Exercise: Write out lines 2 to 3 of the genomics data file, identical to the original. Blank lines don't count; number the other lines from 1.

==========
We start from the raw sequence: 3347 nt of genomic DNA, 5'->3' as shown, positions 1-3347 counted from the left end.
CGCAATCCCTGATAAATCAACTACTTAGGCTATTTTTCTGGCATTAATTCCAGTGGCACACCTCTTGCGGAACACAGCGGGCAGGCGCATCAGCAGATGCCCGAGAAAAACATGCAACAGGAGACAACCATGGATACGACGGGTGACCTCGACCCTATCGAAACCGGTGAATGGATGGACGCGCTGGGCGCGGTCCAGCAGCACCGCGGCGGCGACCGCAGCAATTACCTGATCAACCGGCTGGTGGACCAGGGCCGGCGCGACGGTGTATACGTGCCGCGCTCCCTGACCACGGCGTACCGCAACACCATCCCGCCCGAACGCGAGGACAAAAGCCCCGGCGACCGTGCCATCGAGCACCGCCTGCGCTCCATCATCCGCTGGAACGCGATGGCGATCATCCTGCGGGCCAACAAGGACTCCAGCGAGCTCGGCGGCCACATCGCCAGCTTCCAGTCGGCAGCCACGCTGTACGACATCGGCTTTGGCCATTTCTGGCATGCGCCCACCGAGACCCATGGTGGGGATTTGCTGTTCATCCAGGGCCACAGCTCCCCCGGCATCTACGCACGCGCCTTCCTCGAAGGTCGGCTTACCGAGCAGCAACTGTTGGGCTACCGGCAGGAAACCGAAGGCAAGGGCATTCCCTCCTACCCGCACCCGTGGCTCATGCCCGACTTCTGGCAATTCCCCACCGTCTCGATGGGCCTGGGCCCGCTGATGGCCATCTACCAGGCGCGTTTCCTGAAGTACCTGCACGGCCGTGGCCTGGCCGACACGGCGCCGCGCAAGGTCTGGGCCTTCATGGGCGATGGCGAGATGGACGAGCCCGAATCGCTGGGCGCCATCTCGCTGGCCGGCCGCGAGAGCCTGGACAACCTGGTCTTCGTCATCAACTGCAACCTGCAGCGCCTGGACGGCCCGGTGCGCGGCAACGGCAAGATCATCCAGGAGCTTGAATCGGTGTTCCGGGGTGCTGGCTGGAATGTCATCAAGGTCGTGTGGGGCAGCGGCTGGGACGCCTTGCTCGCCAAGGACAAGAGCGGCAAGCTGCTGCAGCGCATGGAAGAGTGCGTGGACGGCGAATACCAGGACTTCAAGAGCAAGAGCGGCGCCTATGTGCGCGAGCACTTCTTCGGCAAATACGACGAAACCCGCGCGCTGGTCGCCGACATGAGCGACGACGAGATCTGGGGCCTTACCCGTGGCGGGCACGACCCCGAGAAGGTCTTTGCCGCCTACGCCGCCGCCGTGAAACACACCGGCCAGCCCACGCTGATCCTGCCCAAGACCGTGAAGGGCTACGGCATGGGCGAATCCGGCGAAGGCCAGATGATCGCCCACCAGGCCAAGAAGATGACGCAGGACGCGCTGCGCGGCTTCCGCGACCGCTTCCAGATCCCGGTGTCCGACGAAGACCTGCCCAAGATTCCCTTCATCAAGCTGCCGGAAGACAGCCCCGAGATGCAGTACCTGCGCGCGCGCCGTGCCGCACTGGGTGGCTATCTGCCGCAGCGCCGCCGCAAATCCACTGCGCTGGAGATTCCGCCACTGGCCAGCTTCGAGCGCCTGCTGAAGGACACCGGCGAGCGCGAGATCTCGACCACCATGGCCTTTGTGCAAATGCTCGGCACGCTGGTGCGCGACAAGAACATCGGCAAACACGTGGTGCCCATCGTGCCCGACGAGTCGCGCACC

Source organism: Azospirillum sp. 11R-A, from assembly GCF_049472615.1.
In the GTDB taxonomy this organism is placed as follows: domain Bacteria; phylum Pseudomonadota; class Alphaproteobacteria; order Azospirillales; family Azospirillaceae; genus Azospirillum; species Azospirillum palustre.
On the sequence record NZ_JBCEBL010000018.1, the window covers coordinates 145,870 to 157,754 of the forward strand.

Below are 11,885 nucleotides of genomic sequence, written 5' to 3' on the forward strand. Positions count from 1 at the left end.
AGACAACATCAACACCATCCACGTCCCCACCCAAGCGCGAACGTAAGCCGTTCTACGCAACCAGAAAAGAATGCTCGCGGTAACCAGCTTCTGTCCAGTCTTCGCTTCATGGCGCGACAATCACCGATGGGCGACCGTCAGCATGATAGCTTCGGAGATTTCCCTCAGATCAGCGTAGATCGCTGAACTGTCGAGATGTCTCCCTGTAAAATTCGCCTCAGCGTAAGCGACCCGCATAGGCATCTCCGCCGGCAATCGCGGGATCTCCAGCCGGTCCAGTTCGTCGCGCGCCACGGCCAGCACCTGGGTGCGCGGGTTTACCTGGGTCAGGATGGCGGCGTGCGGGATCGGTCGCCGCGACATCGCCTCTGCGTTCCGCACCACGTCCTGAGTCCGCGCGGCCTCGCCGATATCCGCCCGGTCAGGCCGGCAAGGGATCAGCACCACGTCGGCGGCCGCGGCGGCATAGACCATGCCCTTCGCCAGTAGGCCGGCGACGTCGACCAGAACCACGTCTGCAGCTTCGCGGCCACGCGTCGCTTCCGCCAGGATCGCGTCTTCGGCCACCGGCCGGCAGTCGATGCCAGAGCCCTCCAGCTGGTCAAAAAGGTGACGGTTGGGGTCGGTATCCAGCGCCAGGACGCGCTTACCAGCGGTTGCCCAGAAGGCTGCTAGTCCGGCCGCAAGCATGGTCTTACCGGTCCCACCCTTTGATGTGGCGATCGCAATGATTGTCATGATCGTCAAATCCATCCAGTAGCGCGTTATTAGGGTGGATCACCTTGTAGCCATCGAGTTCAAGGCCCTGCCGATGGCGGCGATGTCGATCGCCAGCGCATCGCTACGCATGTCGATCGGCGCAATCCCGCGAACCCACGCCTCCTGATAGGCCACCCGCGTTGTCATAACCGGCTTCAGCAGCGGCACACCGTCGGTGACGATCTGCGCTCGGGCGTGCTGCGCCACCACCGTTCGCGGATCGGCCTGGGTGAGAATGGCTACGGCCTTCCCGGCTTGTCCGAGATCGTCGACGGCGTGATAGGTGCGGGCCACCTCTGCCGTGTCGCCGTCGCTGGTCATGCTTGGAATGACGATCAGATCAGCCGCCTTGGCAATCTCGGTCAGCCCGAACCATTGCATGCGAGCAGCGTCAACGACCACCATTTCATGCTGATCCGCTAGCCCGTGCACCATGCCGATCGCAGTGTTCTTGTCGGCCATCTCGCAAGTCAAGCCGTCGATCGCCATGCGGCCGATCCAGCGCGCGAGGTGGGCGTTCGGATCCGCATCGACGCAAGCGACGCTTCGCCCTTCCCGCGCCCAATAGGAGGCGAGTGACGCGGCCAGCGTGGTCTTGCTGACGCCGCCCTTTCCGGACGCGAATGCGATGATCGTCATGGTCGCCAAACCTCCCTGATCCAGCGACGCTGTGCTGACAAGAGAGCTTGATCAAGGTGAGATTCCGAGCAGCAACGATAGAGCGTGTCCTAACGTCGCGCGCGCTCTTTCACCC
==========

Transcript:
CGCAATCCCTGATAAATCAACTACTTAGGCTATTTTTCTGGCATTAATTCCAGTGGCACACCTCTTGCGGAACACAGCGGGCAGGCGCATCAGCAGATGCCCGAGAAAAACATGCAACAGGAGACAACCATGGATACGACGGGTGACCTCGACCCTATCGAAACCGGTGAATGGATGGACGCGCTGGGCGCGGTCCAGCAGCACCGCGGCGGCGACCGCAGCAATTACCTGATCAACCGGCTGGTGGACCAGGGCCGGCGCGACGGTGTATACGTGCCGCGCTCCCTGACCACGGCGTACCGCAACACCATCCCGCCCGAACGCGAGGACAAAAGCCCCGGCGACCGTGCCATCGAGCACCGCCTGCGCTCCATCATCCGCTGGAACGCGATGGCGATCATCCTGCGGGCCAACAAGGACTCCAGCGAGCTCGGCGGCCACATCGCCAGCTTCCAGTCGGCAGCCACGCTGTACGACATCGGCTTTGGCCATTTCTGGCATGCGCCCACCGAGACCCATGGTGGGGATTTGCTGTTCATCCAGGGCCACAGCTCCCCCGGCATCTACGCACGCGCCTTCCTCGAAGGTCGGCTTACCGAGCAGCAACTGTTGGGCTACCGGCAGGAAACCGAAGGCAAGGGCATTCCCTCCTACCCGCACCCGTGGCTCATGCCCGACTTCTGGCAATTCCCCACCGTCTCGATGGGCCTGGGCCCGCTGATGGCCATCTACCAGGCGCGTTTCCTGAAGTACCTGCACGGCCGTGGCCTGGCCGACACGGCGCCGCGCAAGGTCTGGGCCTTCATGGGCGATGGCGAGATGGACGAGCCCGAATCGCTGGGCGCCATCTCGCTGGCCGGCCGCGAGAGCCTGGACAACCTGGTCTTCGTCATCAACTGCAACCTGCAGCGCCTGGACGGCCCGGTGCGCGGCAACGGCAAGATCATCCAGGAGCTTGAATCGGTGTTCCGGGGTGCTGGCTGGAATGTCATCAAGGTCGTGTGGGGCAGCGGCTGGGACGCCTTGCTCGCCAAGGACAAGAGCGGCAAGCTGCTGCAGCGCATGGAAGAGTGCGTGGACGGCGAATACCAGGACTTCAAGAGCAAGAGCGGCGCCTATGTGCGCGAGCACTTCTTCGGCAAATACGACGAAACCCGCGCGCTGGTCGCCGACATGAGCGACGACGAGATCTGGGGCCTTACCCGTGGCGGGCACGACCCCGAGAAGGTCTTTGCCGCCTACGCCGCCGCCGTGAAACACACCGGCCAGCCCACGCTGATCCTGCCCAAGACCGTGAAGGGCTACGGCATGGGCGAATCCGGCGAAGGCCAGATGATCGCCCACCAGGCCAAGAAGATGACGCAGGACGCGCTGCGCGGCTTCCGCGACCGCTTCCAGATCCCGGTGTCCGACGAAGACCTGCCCAAGATTCCCTTCATCAAGCTGCCGGAAGACAGCCCCGAGATGCAGTACCTGCGCGCGCGCCGTGCCGCACTGGGTGGCTATCTGCCGCAGCGCCGCCGCAAATCCACTGCGCTGGAGATTCCGCCACTGGCCAGCTTCGAGCGCCTGCTGAAGGACACCGGCGAGCGCGAGATCTCGACCACCATGGCCTTTGTGCAAATGCTCGGCACGCTGGTGCGCGACAAGAACATCGGCAAACACGTGGTGCCCATCGTGCCCGACGAGTCGCGCACC

Source organism: Azospirillum sp. 11R-A, from assembly GCF_049472615.1.